The latest edition of "Biography" doesn't make you like the Arts & Entertainment series any less, but it does make you like PBS' "Frontline" series all the more.
Had "Biography's" hourlong portrait, "J. Edgar Hoover" (at 5 and 9 tonight on A&E) run before "Frontline's" recent, shattering expose of Hoover's life, it would stand as a perfectly serviceable record of the supreme U.S. bureaucrat and decades-long head of the FBI.
But it didn't, and producer-director Victor Kralyevich's conventional overview of the controversies swirling around Hoover is thus hopelessly out of the news loop.
The problem isn't simply that little time is devoted here to the evidence of Hoover's covert homosexual relationship with his second-in-command, Clyde Tolson, or of his cozy friendships with Mafia allies. Kralyevich and writer Alan Goldberg don't assess how organized crime may have used this evidence against Hoover in order to neutralize any FBI effort to combat the Mob.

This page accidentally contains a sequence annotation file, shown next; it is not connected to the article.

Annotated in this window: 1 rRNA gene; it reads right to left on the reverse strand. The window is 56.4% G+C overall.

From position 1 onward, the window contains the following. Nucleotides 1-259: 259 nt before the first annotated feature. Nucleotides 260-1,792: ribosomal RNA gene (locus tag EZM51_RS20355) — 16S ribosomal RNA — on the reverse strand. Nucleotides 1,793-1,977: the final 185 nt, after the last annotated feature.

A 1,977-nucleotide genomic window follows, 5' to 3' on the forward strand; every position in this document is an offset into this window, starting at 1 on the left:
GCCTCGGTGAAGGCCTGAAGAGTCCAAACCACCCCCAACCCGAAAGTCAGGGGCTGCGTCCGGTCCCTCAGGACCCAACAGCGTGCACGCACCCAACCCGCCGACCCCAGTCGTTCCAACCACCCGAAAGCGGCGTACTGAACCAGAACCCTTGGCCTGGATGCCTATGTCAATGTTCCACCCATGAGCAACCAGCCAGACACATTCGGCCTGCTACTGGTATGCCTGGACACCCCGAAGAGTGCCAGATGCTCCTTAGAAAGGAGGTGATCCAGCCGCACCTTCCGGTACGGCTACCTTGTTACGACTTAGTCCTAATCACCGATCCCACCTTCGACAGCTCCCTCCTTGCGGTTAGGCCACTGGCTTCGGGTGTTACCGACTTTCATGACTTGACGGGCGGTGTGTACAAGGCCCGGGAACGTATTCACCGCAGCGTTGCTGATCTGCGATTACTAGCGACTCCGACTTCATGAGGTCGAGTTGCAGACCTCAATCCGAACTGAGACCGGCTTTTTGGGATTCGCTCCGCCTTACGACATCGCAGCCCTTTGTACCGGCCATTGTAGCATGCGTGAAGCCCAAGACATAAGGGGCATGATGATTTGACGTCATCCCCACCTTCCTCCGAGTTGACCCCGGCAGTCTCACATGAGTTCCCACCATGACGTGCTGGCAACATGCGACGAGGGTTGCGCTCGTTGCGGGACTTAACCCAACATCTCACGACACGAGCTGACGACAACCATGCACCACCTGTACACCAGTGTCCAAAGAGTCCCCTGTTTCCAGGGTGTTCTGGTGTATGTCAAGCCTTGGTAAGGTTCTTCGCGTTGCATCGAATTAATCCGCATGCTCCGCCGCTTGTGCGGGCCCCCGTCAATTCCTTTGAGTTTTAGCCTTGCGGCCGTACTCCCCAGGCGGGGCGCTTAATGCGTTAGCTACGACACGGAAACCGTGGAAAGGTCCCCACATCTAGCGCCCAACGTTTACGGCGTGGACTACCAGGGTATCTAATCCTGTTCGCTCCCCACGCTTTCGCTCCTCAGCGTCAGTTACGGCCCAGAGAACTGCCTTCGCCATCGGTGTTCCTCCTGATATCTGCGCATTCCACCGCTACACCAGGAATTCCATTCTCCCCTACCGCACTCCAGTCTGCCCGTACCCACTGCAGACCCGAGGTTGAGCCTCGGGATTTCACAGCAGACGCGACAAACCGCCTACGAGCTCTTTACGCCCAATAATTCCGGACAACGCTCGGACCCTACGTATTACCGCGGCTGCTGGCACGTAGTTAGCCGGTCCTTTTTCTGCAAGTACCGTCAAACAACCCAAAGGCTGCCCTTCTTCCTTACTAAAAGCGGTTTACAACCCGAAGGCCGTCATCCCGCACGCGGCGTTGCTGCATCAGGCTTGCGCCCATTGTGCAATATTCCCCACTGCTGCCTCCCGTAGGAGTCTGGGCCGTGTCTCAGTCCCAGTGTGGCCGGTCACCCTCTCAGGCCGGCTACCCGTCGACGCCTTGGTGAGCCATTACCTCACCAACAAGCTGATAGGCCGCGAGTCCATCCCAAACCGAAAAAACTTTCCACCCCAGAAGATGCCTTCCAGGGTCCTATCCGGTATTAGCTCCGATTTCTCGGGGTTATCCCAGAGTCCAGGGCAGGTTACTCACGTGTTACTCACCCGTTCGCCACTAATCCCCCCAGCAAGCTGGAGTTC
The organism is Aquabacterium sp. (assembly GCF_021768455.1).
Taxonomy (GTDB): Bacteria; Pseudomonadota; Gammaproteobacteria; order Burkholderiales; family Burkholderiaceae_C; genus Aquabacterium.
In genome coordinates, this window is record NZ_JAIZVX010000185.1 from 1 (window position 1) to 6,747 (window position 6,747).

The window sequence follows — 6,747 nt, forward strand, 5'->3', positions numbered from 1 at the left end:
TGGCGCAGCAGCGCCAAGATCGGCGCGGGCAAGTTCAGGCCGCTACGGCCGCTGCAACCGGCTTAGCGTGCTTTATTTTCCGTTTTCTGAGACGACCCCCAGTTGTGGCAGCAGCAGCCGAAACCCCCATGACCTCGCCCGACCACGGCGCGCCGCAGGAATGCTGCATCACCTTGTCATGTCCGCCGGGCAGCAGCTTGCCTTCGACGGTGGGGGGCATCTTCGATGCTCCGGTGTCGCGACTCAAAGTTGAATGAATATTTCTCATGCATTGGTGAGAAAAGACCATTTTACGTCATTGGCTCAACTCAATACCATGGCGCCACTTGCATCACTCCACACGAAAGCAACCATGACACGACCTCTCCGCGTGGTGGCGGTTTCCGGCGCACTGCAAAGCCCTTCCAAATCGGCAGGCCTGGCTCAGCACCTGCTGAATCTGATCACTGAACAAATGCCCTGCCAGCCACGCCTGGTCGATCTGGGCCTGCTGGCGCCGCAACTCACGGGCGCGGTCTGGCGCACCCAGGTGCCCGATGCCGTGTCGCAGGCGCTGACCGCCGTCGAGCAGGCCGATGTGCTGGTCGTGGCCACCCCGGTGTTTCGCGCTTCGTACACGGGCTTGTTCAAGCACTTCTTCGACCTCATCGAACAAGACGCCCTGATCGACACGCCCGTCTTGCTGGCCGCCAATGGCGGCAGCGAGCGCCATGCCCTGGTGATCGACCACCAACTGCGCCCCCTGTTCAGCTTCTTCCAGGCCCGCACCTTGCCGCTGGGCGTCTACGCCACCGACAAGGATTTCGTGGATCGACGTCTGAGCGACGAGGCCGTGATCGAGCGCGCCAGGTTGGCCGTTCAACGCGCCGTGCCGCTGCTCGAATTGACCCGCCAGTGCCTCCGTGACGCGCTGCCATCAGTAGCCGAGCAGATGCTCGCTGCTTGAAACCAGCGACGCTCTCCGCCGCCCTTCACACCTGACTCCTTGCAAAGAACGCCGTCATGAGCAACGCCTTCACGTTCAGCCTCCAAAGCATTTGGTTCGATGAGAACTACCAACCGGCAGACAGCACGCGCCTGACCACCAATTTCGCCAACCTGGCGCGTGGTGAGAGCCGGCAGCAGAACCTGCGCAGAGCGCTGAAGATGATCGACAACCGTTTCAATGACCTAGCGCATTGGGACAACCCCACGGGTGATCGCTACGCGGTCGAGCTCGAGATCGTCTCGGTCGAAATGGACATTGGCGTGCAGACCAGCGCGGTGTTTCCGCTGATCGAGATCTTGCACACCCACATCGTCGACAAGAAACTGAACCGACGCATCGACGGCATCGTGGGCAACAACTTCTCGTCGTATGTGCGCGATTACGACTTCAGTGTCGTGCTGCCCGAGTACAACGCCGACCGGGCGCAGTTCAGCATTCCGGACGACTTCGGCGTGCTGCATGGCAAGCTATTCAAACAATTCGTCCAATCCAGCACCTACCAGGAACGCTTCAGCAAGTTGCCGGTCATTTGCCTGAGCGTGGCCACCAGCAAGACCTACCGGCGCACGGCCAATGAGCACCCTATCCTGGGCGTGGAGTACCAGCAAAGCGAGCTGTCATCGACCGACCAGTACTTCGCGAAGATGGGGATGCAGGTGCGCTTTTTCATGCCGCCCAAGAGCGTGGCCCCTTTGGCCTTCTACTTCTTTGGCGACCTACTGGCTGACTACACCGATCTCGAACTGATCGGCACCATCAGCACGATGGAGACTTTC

This, of course, was at the heart of the "Frontline" report, which also showed how the Hoover-Mob connection may have played a role in the John F. Kennedy assassination.
Kralyevich and Goldberg don't even get near that subject, as if it would throw them off the track of their lumbering, this-happened-then-this-happened narrative. It's enough, they think, to note that Hoover insisted that a lone gunman shot Kennedy.
Why Hoover did this, or anything else, is virtually rooted out of this story like a bad virus. The closest "J. Edgar Hoover" comes to a fresh analysis of the man's motives is when investigative reporter Randy Shilts reflects that Hoover's hunt for communists in the United States was an outward manifestation of his battle with his own "enemy within"--his homosexuality.
But this is a program that doesn't do its homework, and the funny vintage clips glamorizing the FBI G-men served up here don't make up for it.